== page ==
By now, the entire country has heard the issues surrounding the governor’s race in Georgia. Under Republican candidate Brian Kemp’s supervision, massive voter suppression took place. As the sitting Secretary of State, Kemp should be held responsible for unused, still wrapped voting machines being found days after the election, hour-long lines, and tens of thousands of unprocessed registrations. Instead, he is likely to be rewarded … Continue reading Georgia’s Gubernatorial Election is a National Embarrassment
Throughout the 2016 election cycle, the media and politicians alike spoke of the forgotten voters, the Americans whose voices were not being heard and whose will was not being done in their state capitals and D.C. Via Trump’s election, many said the forgotten Americans had finally been heard, but this is not true. These Americans always had access to the ballot box, and used it. … Continue reading Ending Felony Disenfranchisement in Florida is on the Ballot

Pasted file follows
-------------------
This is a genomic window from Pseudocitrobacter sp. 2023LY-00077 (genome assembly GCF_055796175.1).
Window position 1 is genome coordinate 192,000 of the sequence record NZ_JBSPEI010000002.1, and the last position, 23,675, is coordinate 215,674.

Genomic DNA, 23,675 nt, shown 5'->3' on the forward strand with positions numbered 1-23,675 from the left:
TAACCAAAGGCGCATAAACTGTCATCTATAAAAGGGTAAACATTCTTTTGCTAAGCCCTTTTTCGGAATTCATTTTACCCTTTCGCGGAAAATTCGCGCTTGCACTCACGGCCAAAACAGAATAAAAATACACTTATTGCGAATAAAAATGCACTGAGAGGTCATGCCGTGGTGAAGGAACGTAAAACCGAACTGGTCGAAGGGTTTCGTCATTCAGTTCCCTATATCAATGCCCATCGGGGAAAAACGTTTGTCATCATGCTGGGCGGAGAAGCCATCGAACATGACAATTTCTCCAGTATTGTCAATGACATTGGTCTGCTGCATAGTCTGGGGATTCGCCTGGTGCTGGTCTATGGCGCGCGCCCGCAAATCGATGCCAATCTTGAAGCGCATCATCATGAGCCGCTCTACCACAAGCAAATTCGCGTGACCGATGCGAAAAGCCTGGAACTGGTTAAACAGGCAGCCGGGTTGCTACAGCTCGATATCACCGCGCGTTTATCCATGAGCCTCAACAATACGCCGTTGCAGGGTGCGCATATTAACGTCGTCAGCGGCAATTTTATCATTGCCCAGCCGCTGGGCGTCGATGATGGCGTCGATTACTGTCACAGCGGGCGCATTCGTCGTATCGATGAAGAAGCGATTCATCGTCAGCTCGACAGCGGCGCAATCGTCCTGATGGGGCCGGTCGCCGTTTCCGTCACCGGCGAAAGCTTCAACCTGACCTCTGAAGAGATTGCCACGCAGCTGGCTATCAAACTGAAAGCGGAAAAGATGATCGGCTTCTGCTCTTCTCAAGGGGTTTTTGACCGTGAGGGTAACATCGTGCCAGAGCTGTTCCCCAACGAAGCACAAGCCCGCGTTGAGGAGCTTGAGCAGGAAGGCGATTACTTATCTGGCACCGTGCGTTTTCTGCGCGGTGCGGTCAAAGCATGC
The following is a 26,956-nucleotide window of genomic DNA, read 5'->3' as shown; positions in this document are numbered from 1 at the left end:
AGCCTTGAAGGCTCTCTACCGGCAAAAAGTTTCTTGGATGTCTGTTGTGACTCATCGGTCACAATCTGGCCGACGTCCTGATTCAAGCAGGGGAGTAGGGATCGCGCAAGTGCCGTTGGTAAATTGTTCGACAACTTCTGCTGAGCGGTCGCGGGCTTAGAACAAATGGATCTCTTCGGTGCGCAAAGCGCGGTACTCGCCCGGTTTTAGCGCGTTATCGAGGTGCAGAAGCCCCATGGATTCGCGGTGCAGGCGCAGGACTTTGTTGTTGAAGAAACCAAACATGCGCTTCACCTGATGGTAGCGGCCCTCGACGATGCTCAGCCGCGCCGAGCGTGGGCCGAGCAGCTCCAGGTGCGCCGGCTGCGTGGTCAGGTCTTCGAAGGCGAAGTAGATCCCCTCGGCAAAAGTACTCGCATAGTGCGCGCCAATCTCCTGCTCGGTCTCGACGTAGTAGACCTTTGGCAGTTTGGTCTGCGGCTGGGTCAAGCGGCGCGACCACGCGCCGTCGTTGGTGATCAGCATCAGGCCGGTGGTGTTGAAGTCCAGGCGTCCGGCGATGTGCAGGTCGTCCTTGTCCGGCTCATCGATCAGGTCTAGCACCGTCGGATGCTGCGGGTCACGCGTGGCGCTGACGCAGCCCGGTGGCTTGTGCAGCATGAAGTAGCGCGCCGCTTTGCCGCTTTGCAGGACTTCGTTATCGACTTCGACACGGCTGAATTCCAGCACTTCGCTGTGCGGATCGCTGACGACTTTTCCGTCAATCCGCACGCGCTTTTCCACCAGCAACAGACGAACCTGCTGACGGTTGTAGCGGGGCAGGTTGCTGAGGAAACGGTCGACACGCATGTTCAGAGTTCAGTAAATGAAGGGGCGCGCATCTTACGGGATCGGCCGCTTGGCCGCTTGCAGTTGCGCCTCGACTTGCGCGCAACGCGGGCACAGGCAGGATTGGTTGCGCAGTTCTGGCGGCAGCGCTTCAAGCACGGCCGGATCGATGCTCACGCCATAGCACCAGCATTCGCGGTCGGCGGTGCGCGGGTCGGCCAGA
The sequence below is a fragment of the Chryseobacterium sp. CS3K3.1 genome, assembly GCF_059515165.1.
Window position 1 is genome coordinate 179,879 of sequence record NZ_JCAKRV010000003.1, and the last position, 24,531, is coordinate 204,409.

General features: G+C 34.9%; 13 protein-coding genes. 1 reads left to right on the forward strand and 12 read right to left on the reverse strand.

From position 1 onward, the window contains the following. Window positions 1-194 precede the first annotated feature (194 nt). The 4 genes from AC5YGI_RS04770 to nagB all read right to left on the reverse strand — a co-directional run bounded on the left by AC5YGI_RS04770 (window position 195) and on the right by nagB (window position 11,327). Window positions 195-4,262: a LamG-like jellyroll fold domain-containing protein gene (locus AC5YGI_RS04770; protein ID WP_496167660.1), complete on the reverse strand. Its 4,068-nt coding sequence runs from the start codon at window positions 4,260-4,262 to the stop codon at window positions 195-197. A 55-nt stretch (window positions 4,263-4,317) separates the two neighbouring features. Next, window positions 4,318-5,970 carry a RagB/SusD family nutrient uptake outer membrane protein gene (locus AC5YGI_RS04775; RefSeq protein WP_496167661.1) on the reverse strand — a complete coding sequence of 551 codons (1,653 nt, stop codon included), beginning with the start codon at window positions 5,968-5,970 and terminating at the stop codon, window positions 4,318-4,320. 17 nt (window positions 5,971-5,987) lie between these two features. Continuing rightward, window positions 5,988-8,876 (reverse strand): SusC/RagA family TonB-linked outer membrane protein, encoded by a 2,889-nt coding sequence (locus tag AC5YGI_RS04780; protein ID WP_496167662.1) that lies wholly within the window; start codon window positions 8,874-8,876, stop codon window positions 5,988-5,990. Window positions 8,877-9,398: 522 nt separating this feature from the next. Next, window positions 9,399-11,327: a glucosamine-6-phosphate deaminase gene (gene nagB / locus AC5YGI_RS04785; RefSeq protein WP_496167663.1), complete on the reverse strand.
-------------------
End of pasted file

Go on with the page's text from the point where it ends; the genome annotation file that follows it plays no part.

President Trump may not be able to say it, but it’s all but undeniable at this point that the Russian government attacked American democracy during the 2016 election. While the Russia story might get all of the mainstream news coverage, there’s another, more insidious assault on our democracy underway, and this one’s coming from within. Across the country, ballot initiatives– one of the only ways … Continue reading Direct Democracy is Under Attack